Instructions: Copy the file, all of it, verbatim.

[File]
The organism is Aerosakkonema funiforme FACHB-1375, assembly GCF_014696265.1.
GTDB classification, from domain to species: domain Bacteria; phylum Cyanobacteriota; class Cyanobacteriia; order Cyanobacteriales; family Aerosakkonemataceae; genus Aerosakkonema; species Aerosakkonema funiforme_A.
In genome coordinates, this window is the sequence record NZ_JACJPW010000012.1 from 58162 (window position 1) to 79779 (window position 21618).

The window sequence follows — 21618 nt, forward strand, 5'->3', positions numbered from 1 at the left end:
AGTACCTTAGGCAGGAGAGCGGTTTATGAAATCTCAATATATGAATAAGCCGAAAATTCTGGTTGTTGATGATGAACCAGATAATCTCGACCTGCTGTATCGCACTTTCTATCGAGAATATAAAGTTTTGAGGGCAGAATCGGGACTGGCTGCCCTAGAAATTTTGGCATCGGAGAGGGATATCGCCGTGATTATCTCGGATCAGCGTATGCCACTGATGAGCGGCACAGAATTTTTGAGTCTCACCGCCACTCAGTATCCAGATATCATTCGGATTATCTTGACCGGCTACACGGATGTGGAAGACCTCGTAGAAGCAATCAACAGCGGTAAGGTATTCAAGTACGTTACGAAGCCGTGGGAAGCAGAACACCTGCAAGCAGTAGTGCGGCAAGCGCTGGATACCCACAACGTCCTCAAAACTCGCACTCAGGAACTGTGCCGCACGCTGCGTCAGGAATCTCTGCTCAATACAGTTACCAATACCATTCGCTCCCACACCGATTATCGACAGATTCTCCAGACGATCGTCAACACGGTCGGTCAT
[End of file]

The organism is Aerosakkonema funiforme FACHB-1375, assembly GCF_014696265.1.
GTDB classification, from domain to species: domain Bacteria; phylum Cyanobacteriota; class Cyanobacteriia; order Cyanobacteriales; family Aerosakkonemataceae; genus Aerosakkonema; species Aerosakkonema funiforme_A.
In genome coordinates, this window is the sequence record NZ_JACJPW010000012.1 from 58162 (window position 1) to 79779 (window position 21618).

The window sequence follows — 21618 nt, forward strand, 5'->3', positions numbered from 1 at the left end:
AGTACCTTAGGCAGGAGAGCGGTTTATGAAATCTCAATATATGAATAAGCCGAAAATTCTGGTTGTTGATGATGAACCAGATAATCTCGACCTGCTGTATCGCACTTTCTATCGAGAATATAAAGTTTTGAGGGCAGAATCGGGACTGGCTGCCCTAGAAATTTTGGCATCGGAGAGGGATATCGCCGTGATTATCTCGGATCAGCGTATGCCACTGATGAGCGGCACAGAATTTTTGAGTCTCACCGCCACTCAGTATCCAGATATCATTCGGATTATCTTGACCGGCTACACGGATGTGGAAGACCTCGTAGAAGCAATCAACAGCGGTAAGGTATTCAAGTACGTTACGAAGCCGTGGGAAGCAGAACACCTGCAAGCAGTAGTGCGGCAAGCGCTGGATACCCACAACGTCCTCAAAACTCGCACTCAGGAACTGTGCCGCACGCTGCGTCAGGAATCTCTGCTCAATACAGTTACCAATACCATTCGCTCCCACACCGATTATCGACAGATTCTCCAGACGATCGTCAACACGGTCGGTCAT